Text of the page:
"In one embodiment, the machine readable labels are barcode labels and the label reading device is a barcode reader.

"In one embodiment, each rack-receiving location comprises a linear track adapted to receive a rack configured to hold a plurality of receptacles in an aligned orientation.

"In one embodiment, the data processing system is further configured to provide an indication of the rack-receiving location in which a rack should be placed.

"In one embodiment, the apparatus further comprises a rack configured to hold one or more receptacles and includes a rack-identifying machine-readable label.

"These and other features, aspects, and advantages of the present invention will become apparent to those skilled in the art after considering the following detailed description, appended claims and accompanying drawings.

BRIEF DESCRIPTION OF THE DRAWINGS

"The accompanying drawings, which are incorporated herein and form part of the specification, illustrate various embodiments of the present invention. In the drawings, like reference numbers indicate identical or functionally similar elements.

"FIG. 1 is an upper front perspective view of a sample receptacle module embodying aspects of the present invention.

"FIG. 2 is an upper rear perspective view of the sample receptacle module.

"FIG. 3 is a lower front perspective view of a sample bay of the sample receptacle module.

"FIG. 4 is a perspective view of a sample rack of the sample receptacle module including a receptacle holder and a cover.

"FIG. 5 is a top view of the receptacle holder with the cover removed.

"FIG. 6 is a side view of the sample rack, including the receptacle holder and the cover.

"FIG. 7 is side view of the sample rack, including the receptacle holder and the cover, with a plurality of differently-sized sample receptacles carried in the receptacle holder.

"FIG. 8 is an enlarged upper front perspective view showing, in isolation, a single viscous string removal element of the sample bay cover of FIGS. 1 and 2.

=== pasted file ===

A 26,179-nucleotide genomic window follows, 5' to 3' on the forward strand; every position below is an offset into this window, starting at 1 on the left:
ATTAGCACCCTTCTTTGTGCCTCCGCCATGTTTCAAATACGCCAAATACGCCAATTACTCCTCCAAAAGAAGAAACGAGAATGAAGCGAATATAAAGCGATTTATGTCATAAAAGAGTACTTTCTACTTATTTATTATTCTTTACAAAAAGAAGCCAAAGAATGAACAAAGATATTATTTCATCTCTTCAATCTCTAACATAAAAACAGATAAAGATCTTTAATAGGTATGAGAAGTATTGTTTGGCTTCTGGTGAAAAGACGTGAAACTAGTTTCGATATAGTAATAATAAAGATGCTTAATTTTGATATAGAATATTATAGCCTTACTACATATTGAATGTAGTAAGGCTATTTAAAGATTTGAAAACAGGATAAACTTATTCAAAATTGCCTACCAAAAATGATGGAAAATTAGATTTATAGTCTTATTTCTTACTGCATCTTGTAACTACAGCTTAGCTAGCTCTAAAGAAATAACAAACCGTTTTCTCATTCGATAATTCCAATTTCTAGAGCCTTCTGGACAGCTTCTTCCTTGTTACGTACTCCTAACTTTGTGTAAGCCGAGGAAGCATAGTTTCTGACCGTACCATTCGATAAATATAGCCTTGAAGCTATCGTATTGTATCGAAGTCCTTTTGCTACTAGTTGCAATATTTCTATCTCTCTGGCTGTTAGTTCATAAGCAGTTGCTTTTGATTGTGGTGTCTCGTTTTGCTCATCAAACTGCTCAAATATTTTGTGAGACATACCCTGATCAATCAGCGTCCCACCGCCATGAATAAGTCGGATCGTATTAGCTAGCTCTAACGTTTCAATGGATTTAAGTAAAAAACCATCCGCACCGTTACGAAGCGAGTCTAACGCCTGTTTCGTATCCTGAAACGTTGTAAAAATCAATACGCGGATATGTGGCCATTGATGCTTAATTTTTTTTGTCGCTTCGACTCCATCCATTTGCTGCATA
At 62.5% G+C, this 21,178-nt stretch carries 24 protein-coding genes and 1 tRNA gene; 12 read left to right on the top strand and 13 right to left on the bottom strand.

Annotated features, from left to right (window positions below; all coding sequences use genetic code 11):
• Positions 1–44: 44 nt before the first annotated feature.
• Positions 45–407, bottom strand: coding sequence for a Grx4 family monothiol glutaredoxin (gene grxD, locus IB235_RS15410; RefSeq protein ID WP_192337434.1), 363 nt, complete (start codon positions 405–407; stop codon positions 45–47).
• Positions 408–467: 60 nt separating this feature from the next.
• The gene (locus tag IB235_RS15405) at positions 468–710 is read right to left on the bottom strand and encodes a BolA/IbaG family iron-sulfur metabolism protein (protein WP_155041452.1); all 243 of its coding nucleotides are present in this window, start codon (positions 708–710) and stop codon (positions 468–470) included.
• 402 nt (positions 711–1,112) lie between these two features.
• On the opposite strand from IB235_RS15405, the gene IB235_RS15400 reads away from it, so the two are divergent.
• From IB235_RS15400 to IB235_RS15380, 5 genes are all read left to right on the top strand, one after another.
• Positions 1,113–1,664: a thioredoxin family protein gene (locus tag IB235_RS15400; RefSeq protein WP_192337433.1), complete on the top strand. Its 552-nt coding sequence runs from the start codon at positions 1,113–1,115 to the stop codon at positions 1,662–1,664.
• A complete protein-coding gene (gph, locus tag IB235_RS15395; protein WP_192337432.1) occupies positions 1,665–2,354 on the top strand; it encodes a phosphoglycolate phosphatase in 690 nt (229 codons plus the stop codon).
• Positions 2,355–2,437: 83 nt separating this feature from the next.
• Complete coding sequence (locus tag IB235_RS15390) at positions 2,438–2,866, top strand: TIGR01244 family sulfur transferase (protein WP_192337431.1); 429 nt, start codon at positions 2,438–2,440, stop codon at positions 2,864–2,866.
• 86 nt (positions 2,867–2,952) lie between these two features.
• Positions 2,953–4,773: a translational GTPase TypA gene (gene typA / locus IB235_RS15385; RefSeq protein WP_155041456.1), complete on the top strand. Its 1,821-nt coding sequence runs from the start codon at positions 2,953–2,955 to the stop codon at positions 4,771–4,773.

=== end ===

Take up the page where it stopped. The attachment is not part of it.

"FIG. 9 is a rear upper perspective view showing, in isolation, the viscous string removal element of FIG. 8.

"FIG. 10 is a partial top view of the sample bay cover of FIGS. 1 and 2 showing viscous string removal elements and schematically indicating a path traveled by a sample transfer probe while moving from a sample access opening formed in the cover.

"FIG. 11 is a partial top view of a sample bay cover showing a first alternative configuration of viscous string removal elements and schematically indicating a path traveled by a sample transfer probe while moving from a sample access opening formed in the cover.

"FIG. 12 is a partial top view of a sample bay cover showing a second alternative configuration of viscous string removal elements and schematically indicating a path traveled by a sample transfer probe while moving from a sample access opening formed in the cover.

"FIG. 13 is a partial top view of a sample bay cover showing a third alternative configuration of viscous string removal elements and schematically indicating a path traveled by a sample transfer probe while moving from a sample access opening formed in the cover.

"FIG. 14 is a partial top view of a sample bay cover showing a fourth alternative configuration of viscous string removal elements and schematically indicating a path traveled by a sample transfer probe while moving from a sample access opening formed in the cover.

"FIG. 15 is a partial top view of a sample bay cover showing a fifth alternative configuration of viscous string removal elements and schematically indicating a path traveled by a sample transfer probe while moving from a sample access opening formed in the cover.

"FIG. 15A is a cross-section along line A-A in FIG. 15.

"FIG. 16 is a flow chart illustrating a method for separating a string of viscous material from the probe of a fluid transfer mechanism.

"FIG. 17 is a schematic view of a system including a sample receptacle module, an automated pipettor, and a controller for controlling operation of the pipettor and programmed to execute an algorithm to cause the pipettor to perform the method illustrated in FIG. 16."

URL and more information on this patent application, see: CLARK, Craig B.; GILKER, John M.; HAGEN, Norbert D.; HORGER, Olaf; HORN, Tom R.; KNIGHT, Byron J.; LUKHAUB, Waldemar; OPALSKY, David; RHUBOTTOM, Jason F. Method for Reading Machine-Readable Labels. Filed March 28, 2014 and posted August 7, 2014. Patent URL: http://appft.uspto.gov/netacgi/nph-Parser?Sect1=PTO2&Sect2=HITOFF&u=%2Fnetahtml%2FPTO%2Fsearch-adv.html&r=5995&p=120&f=G&l=50&d=PG01&S1=20140731.PD.&OS=PD/20140731&RS=PD/20140731

Keywords for this news article include: STRATEC Biomedical AG, Information Technology, Information and Data Processing.